With a close-fitting blouse and lace-trimmed underwear peeking out from her short skirt, Miss Moran brought a vibrant jolt of sex appeal to women’s sports. She became an instant sensation and was the most glamorous tennis player of her time, if not necessarily the most talented.
Miss Moran died Jan. 16 of colon cancer at her apartment in Los Angeles. She was 89 and spent her final years in poverty. The Los Angeles Times first reported her death.
She was gossip-column fodder for years, but the spotlight eventually faded, and Miss Moran was living in obscurity by the time younger tennis stars began earning millions while wearing far skimpier outfits than she ever dared.
“Gussie was the Anna Kournikova of her time,” tennis Hall of Famer Jack Kramer told the Los Angeles Times in 2002. “Gussie was a beautiful woman with a beautiful body. If Gussie had played in the era of television, no telling what would have happened. Because, besides everything else, Gussie could play.”
In 1948, Miss Moran was the fourth-ranked women’s tennis player in the world and won the U.S. indoor championship. But she was overshadowed by other stars of the era, including Pauline Betz Addie, Louise Brough and Margaret Osborne duPont.
At Wimbledon in 1949, Miss Moran abandoned her customary loose-fitting shorts for a short skirt, under which she wore, according to an Associated Press report, “white silk jersey panties trimmed with two inches of open lace.”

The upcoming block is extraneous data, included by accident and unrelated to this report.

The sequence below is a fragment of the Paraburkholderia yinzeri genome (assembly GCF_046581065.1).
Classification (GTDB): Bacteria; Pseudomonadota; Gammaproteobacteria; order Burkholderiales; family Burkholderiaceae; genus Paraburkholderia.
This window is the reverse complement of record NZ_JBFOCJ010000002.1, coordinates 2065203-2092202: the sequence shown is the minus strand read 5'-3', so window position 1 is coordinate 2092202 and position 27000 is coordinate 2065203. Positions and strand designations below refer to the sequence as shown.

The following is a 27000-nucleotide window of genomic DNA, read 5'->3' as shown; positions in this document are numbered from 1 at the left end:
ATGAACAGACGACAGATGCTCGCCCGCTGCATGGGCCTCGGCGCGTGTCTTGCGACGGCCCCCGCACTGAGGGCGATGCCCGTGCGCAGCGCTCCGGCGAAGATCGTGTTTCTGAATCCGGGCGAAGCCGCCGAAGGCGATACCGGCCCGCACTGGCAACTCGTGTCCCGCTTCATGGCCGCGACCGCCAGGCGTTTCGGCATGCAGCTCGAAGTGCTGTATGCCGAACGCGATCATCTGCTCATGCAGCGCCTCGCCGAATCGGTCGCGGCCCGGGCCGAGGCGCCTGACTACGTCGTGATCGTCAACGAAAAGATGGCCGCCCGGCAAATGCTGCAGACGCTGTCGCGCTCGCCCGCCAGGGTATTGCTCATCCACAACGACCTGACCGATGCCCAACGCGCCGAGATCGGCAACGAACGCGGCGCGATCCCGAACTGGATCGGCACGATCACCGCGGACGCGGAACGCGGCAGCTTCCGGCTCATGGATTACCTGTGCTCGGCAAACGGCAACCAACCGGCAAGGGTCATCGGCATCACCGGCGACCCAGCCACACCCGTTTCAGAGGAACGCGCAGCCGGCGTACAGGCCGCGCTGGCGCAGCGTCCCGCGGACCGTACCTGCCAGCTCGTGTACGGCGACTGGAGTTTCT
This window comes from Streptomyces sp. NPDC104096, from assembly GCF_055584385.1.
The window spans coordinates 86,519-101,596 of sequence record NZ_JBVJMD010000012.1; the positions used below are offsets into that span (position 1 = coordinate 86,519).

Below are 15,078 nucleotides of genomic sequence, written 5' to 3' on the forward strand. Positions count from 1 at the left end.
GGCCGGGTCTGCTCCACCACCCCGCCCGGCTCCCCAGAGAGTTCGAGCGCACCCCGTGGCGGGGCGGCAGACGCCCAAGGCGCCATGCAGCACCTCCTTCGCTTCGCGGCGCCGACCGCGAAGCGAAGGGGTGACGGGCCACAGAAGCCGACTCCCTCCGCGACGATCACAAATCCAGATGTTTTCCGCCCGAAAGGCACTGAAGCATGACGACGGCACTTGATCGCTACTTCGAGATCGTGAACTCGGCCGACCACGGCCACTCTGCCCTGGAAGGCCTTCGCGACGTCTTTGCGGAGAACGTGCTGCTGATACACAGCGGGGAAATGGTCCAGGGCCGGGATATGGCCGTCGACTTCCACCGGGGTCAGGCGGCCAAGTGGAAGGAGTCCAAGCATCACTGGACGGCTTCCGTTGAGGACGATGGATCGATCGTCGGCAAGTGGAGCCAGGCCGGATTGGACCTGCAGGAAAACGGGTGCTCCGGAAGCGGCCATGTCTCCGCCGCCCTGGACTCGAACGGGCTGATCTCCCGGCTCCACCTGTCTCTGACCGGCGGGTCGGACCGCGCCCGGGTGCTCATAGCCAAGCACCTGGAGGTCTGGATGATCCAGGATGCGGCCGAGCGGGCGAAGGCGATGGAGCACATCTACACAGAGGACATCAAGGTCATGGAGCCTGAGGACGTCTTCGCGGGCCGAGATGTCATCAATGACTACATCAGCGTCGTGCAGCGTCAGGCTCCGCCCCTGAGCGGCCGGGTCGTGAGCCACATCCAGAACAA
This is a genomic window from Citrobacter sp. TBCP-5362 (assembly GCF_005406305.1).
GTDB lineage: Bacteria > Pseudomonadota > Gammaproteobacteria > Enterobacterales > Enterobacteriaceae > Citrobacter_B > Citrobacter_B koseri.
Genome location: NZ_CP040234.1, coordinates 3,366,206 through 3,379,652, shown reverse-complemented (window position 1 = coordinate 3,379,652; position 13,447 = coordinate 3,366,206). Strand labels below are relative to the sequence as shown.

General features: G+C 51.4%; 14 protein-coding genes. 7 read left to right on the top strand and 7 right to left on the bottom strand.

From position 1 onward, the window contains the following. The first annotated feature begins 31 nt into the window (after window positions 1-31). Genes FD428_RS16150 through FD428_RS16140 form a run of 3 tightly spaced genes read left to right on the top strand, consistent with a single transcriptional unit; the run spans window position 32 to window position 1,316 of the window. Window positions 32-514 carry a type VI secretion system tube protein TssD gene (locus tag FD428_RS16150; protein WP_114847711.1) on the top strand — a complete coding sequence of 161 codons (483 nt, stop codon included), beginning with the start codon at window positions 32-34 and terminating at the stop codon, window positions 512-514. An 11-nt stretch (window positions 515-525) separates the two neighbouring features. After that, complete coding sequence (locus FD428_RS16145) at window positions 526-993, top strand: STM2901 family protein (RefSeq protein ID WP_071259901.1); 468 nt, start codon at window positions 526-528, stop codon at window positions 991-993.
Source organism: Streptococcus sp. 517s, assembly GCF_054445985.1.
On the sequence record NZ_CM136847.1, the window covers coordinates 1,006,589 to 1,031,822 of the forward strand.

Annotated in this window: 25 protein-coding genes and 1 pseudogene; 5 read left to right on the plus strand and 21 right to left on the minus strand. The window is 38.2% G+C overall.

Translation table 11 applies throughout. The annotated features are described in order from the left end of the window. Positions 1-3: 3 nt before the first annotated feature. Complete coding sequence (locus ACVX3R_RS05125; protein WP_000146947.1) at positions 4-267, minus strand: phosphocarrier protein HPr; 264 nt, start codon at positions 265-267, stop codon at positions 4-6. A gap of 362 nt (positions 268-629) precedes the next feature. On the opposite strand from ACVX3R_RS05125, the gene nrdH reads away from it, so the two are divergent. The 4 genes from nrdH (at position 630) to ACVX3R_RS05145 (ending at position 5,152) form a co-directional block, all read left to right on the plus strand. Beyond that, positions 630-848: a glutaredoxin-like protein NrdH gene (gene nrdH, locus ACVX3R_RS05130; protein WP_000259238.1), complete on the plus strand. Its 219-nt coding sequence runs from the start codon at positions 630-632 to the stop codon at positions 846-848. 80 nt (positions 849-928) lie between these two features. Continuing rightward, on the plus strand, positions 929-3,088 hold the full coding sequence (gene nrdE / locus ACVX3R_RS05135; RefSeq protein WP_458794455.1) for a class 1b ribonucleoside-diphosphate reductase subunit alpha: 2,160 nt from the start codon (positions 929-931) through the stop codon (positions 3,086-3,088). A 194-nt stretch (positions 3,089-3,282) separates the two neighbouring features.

Whenever she leaped or stretched for a shot, spectators caught a tantalizing glimpse. Photographers lay prone on Wimbledon’s fabled grass court for a better view.
“With her beauty and lace-trimmed panties, she brought a spice to Wimbledon that had been lacking in the postwar years,” AP reporter Bill Macklin wrote at the time.
“The world went mad,” Miss Moran’s clothing designer, Ted Tinling, told The Washington Post in 1989. “None of us expected it.”
On the court, Miss Moran — indelibly dubbed Gorgeous Gussie — lost in the first round of the women’s singles competition. But she did reach the finals in women’s doubles, along with Patricia Todd, only to lose to Brough and Osborne duPont.
When Miss Moran returned to Wimbledon in 1950, her wardrobe was even more revealing, showcasing “a pair of delicately scalloped filmy briefs.”
“There was no question about anyone seeing them,” an AP reporter wrote. “Gussie’s short tennis frock was so sheer that the scalloping underneath was visible from the topmost seats in the stands.”
She made the women’s semifinals, but it was the last time she saw Wimbledon. The tournament’s governing body said she had brought “vulgarity and sin” to tennis and passed rules requiring more sedate attire. Officials at what is now known as the U.S. Open in Forest Hills, N.Y., soon followed suit.